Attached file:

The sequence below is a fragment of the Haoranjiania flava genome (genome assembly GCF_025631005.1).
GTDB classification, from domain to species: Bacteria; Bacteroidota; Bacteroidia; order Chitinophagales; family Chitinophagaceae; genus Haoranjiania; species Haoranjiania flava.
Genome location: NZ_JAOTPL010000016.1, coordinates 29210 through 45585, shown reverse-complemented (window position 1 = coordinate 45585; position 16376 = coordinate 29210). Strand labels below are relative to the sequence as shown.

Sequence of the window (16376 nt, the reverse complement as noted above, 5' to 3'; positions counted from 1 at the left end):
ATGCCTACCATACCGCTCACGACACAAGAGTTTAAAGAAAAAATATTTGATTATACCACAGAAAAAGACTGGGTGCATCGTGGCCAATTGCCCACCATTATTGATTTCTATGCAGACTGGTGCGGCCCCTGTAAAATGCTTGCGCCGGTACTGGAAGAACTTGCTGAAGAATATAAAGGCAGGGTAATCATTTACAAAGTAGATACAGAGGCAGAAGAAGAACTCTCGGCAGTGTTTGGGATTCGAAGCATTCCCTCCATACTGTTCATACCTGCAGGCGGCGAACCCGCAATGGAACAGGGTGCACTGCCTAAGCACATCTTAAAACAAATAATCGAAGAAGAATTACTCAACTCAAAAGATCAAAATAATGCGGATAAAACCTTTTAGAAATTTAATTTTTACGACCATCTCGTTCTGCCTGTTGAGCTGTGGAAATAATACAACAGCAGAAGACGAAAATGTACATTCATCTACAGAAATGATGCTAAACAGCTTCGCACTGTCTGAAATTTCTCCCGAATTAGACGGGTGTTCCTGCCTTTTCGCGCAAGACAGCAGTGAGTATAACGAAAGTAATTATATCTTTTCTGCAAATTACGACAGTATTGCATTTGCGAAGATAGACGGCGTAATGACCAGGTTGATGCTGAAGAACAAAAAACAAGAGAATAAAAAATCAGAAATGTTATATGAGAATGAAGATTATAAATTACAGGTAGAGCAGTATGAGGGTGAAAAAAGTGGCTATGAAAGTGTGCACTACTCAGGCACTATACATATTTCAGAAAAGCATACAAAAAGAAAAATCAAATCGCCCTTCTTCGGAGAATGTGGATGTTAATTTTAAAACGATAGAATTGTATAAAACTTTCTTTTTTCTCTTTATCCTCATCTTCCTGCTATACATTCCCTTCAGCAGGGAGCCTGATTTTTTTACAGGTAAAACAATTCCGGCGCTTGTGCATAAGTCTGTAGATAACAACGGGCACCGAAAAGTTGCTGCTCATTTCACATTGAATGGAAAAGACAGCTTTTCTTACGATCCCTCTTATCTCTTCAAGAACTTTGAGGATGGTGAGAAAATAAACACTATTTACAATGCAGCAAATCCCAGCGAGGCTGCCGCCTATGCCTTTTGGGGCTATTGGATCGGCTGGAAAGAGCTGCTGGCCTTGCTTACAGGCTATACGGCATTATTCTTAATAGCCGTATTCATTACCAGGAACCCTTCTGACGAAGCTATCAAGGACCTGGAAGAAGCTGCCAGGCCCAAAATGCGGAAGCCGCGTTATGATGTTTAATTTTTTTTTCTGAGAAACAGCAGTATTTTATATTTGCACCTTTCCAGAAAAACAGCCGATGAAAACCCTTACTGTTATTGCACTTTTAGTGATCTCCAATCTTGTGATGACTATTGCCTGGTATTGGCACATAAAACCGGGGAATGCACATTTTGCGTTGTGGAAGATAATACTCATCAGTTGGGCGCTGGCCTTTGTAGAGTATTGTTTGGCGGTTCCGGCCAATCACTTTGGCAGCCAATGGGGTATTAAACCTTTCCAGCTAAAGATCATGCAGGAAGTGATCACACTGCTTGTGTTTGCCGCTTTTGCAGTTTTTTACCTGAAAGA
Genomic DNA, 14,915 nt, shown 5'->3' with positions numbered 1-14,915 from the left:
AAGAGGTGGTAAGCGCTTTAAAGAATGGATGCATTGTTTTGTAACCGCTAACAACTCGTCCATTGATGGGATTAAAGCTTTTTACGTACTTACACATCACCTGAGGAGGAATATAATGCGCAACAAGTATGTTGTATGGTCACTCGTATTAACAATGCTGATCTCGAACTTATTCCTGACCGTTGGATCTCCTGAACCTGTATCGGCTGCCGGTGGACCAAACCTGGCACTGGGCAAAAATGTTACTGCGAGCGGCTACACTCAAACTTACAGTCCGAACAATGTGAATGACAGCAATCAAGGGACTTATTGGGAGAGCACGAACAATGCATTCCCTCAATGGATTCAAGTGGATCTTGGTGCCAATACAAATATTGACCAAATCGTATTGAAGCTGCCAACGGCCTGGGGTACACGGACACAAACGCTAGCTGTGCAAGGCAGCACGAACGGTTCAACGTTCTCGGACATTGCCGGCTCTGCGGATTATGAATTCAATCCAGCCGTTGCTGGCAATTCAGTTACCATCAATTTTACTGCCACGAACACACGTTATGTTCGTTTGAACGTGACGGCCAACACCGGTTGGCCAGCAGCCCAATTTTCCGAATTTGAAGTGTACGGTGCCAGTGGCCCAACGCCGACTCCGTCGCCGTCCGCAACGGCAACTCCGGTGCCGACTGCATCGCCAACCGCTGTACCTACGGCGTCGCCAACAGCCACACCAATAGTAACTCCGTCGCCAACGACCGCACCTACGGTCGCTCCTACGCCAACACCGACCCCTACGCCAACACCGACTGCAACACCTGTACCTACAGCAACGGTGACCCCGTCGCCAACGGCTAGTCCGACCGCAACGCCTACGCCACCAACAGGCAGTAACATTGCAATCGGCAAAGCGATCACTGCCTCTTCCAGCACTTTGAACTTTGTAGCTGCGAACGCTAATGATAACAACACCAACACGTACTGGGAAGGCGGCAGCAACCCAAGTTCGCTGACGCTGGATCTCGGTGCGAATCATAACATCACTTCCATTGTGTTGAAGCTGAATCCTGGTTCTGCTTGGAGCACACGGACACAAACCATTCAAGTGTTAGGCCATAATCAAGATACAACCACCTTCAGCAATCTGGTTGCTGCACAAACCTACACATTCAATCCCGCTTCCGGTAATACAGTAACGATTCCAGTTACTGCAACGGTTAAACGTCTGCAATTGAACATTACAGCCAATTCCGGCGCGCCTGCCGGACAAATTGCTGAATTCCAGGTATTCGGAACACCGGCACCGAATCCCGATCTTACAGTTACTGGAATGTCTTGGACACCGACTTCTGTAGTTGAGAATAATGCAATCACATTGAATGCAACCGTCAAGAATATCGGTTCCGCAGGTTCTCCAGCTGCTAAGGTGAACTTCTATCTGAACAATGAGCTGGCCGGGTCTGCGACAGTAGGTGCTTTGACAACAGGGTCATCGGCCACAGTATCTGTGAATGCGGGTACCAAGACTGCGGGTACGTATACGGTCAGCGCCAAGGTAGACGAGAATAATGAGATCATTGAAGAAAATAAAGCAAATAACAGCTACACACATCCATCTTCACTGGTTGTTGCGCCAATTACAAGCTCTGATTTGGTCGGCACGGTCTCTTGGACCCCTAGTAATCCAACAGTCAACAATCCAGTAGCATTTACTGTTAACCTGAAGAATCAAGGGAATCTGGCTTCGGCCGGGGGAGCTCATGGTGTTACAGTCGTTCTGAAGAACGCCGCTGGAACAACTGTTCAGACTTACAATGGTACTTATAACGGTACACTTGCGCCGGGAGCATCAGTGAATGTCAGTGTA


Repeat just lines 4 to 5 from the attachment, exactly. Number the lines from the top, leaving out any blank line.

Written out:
Sequence of the window (16376 nt, the reverse complement as noted above, 5' to 3'; positions counted from 1 at the left end):
ATGCCTACCATACCGCTCACGACACAAGAGTTTAAAGAAAAAATATTTGATTATACCACAGAAAAAGACTGGGTGCATCGTGGCCAATTGCCCACCATTATTGATTTCTATGCAGACTGGTGCGGCCCCTGTAAAATGCTTGCGCCGGTACTGGAAGAACTTGCTGAAGAATATAAAGGCAGGGTAATCATTTACAAAGTAGATACAGAGGCAGAAGAAGAACTCTCGGCAGTGTTTGGGATTCGAAGCATTCCCTCCATACTGTTCATACCTGCAGGCGGCGAACCCGCAATGGAACAGGGTGCACTGCCTAAGCACATCTTAAAACAAATAATCGAAGAAGAATTACTCAACTCAAAAGATCAAAATAATGCGGATAAAACCTTTTAGAAATTTAATTTTTACGACCATCTCGTTCTGCCTGTTGAGCTGTGGAAATAATACAACAGCAGAAGACGAAAATGTACATTCATCTACAGAAATGATGCTAAACAGCTTCGCACTGTCTGAAATTTCTCCCGAATTAGACGGGTGTTCCTGCCTTTTCGCGCAAGACAGCAGTGAGTATAACGAAAGTAATTATATCTTTTCTGCAAATTACGACAGTATTGCATTTGCGAAGATAGACGGCGTAATGACCAGGTTGATGCTGAAGAACAAAAAACAAGAGAATAAAAAATCAGAAATGTTATATGAGAATGAAGATTATAAATTACAGGTAGAGCAGTATGAGGGTGAAAAAAGTGGCTATGAAAGTGTGCACTACTCAGGCACTATACATATTTCAGAAAAGCATACAAAAAGAAAAATCAAATCGCCCTTCTTCGGAGAATGTGGATGTTAATTTTAAAACGATAGAATTGTATAAAACTTTCTTTTTTCTCTTTATCCTCATCTTCCTGCTATACATTCCCTTCAGCAGGGAGCCTGATTTTTTTACAGGTAAAACAATTCCGGCGCTTGTGCATAAGTCTGTAGATAACAACGGGCACCGAAAAGTTGCTGCTCATTTCACATTGAATGGAAAAGACAGCTTTTCTTACGATCCCTCTTATCTCTTCAAGAACTTTGAGGATGGTGAGAAAATAAACACTATTTACAATGCAGCAAATCCCAGCGAGGCTGCCGCCTATGCCTTTTGGGGCTATTGGATCGGCTGGAAAGAGCTGCTGGCCTTGCTTACAGGCTATACGGCATTATTCTTAATAGCCGTATTCATTACCAGGAACCCTTCTGACGAAGCTATCAAGGACCTGGAAGAAGCTGCCAGGCCCAAAATGCGGAAGCCGCGTTATGATGTTTAATTTTTTTTTCTGAGAAACAGCAGTATTTTATATTTGCACCTTTCCAGAAAAACAGCCGATGAAAACCCTTACTGTTATTGCACTTTTAGTGATCTCCAATCTTGTGATGACTATTGCCTGGTATTGGCACATAAAACCGGGGAATGCACATTTTGCGTTGTGGAAGATAATACTCATCAGTTGGGCGCTGGCCTTTGTAGAGTATTGTTTGGCGGTTCCGGCCAATCACTTTGGCAGCCAATGGGGTATTAAACCTTTCCAGCTAAAGATCATGCAGGAAGTGATCACACTGCTTGTGTTTGCCGCTTTTGCAGTTTTTTACCTGAAAGA